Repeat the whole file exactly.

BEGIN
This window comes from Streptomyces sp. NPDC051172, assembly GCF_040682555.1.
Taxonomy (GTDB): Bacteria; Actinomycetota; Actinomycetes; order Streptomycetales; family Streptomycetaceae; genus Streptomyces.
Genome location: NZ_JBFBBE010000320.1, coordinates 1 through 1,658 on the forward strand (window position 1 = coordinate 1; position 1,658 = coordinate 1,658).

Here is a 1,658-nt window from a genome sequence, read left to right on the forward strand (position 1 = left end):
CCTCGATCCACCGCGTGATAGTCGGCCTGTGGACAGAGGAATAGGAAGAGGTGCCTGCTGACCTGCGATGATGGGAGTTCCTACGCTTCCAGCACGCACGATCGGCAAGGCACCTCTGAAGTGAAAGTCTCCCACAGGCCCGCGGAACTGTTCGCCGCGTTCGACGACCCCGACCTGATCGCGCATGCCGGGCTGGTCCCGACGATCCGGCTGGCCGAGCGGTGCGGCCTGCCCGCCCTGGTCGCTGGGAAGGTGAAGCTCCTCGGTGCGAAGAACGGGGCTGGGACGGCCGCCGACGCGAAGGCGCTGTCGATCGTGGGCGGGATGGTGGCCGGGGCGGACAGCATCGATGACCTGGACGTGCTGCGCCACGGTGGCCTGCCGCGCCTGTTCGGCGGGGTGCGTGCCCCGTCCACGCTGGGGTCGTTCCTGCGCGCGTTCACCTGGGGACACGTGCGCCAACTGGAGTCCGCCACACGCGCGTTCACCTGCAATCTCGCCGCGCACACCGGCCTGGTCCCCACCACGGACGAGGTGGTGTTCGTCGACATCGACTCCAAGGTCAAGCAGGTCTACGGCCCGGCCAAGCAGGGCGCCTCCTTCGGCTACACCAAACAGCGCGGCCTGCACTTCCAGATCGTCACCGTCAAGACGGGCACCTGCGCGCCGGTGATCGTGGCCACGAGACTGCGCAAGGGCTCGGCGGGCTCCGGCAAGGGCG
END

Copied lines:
This window comes from Streptomyces sp. NPDC051172, assembly GCF_040682555.1.
Taxonomy (GTDB): Bacteria; Actinomycetota; Actinomycetes; order Streptomycetales; family Streptomycetaceae; genus Streptomyces.
Genome location: NZ_JBFBBE010000320.1, coordinates 1 through 1,658 on the forward strand (window position 1 = coordinate 1; position 1,658 = coordinate 1,658).

Here is a 1,658-nt window from a genome sequence, read left to right on the forward strand (position 1 = left end):
CCTCGATCCACCGCGTGATAGTCGGCCTGTGGACAGAGGAATAGGAAGAGGTGCCTGCTGACCTGCGATGATGGGAGTTCCTACGCTTCCAGCACGCACGATCGGCAAGGCACCTCTGAAGTGAAAGTCTCCCACAGGCCCGCGGAACTGTTCGCCGCGTTCGACGACCCCGACCTGATCGCGCATGCCGGGCTGGTCCCGACGATCCGGCTGGCCGAGCGGTGCGGCCTGCCCGCCCTGGTCGCTGGGAAGGTGAAGCTCCTCGGTGCGAAGAACGGGGCTGGGACGGCCGCCGACGCGAAGGCGCTGTCGATCGTGGGCGGGATGGTGGCCGGGGCGGACAGCATCGATGACCTGGACGTGCTGCGCCACGGTGGCCTGCCGCGCCTGTTCGGCGGGGTGCGTGCCCCGTCCACGCTGGGGTCGTTCCTGCGCGCGTTCACCTGGGGACACGTGCGCCAACTGGAGTCCGCCACACGCGCGTTCACCTGCAATCTCGCCGCGCACACCGGCCTGGTCCCCACCACGGACGAGGTGGTGTTCGTCGACATCGACTCCAAGGTCAAGCAGGTCTACGGCCCGGCCAAGCAGGGCGCCTCCTTCGGCTACACCAAACAGCGCGGCCTGCACTTCCAGATCGTCACCGTCAAGACGGGCACCTGCGCGCCGGTGATCGTGGCCACGAGACTGCGCAAGGGCTCGGCGGGCTCCGGCAAGGGCG